The Good The Bad The Romantic

Essay by PaperNerd ContributorHigh School, 11th grade January 2002

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I still remember when I was 11 years old; I saw the movie Blank Check. In the movie, Preston makes a million dollars by filling in a million dollars on a blank check and then cashing it at the bank. After watching the movie, I told my mom that I wanted to make a million dollars by winner it under the cap of a Coke bottle. She replied "Stop dreaming about getting a million dollars but try earning it." In the same respect, my mom's attitude toward me dreaming of a million dollars is similar to Mark Twain's attitude of romanticism "“ If it can't happen, let's not think about it. Mark Twain suggests throughout Adventures of Huckleberry Finn that life is not a romantic adventure, however a difficult and painstaking journey, and dreaming of ideal scenarios is foolish and purposeless but despite this, Twain still utilizes a few romantic elements in the novel.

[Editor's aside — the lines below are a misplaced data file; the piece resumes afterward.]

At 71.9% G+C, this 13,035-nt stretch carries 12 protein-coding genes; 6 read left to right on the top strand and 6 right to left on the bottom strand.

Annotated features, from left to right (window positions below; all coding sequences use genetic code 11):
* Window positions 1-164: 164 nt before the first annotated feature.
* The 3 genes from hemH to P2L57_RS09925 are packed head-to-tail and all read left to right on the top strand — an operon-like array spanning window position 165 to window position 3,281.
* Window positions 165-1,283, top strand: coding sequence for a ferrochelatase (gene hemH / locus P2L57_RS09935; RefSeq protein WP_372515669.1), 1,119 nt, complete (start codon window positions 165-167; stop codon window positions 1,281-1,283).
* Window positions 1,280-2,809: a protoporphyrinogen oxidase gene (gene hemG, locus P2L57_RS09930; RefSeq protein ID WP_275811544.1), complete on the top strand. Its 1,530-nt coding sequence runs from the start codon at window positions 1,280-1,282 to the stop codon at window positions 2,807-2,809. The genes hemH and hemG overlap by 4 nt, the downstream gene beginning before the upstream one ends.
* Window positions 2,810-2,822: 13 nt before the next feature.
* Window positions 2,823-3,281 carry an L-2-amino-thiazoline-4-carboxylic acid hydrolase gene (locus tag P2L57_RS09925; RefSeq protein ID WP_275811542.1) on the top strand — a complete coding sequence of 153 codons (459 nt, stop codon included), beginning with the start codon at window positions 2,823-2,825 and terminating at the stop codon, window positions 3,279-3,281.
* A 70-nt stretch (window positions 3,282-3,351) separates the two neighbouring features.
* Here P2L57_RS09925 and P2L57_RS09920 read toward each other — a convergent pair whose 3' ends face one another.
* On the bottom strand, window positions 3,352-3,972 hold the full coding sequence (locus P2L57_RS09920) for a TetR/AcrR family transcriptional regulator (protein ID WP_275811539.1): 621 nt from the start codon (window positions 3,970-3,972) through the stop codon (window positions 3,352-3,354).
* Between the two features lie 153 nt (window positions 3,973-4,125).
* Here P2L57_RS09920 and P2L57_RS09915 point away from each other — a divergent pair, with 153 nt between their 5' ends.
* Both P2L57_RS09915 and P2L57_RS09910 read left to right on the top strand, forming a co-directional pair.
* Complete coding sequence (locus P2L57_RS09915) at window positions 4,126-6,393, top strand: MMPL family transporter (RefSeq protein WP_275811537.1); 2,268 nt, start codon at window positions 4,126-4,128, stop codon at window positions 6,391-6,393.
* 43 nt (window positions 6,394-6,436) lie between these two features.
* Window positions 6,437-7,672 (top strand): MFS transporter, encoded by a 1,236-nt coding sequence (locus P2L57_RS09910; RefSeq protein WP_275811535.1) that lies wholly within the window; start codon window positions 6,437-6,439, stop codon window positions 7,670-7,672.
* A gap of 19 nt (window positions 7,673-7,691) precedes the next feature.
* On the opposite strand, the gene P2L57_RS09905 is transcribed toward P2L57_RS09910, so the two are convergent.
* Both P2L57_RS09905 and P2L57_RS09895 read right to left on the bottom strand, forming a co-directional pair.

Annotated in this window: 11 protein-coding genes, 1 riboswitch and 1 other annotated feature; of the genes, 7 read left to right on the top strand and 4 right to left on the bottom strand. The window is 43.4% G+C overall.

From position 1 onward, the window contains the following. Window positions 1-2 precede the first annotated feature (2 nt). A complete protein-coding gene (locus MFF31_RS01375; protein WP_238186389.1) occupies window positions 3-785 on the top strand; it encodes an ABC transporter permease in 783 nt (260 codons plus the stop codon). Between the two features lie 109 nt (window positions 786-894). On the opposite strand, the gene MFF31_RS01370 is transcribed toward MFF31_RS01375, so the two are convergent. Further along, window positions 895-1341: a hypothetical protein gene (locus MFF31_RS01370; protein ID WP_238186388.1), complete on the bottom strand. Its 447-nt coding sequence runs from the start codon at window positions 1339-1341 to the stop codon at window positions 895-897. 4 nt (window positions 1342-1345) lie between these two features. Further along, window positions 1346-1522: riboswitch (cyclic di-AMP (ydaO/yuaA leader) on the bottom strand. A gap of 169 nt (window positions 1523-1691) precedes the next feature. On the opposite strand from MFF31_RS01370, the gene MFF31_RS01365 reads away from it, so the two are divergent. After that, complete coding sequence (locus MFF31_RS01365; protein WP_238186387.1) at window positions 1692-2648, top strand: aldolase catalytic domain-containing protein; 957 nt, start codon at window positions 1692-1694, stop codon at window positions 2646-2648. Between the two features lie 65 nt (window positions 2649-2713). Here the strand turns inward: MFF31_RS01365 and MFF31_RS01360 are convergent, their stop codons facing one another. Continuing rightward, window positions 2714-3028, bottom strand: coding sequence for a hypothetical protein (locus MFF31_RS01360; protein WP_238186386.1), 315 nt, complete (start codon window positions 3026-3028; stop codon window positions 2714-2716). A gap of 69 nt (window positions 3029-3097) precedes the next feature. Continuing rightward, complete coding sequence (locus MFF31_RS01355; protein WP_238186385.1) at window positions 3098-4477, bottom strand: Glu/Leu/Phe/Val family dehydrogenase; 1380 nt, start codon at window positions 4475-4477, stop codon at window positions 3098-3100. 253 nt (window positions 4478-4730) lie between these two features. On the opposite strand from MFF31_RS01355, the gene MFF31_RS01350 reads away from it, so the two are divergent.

Twain possesses an utter dislike of romanticism and therefore chooses to be satirical of it through many examples in the book. The blatant message that "romanticism is stupid" will be depicted.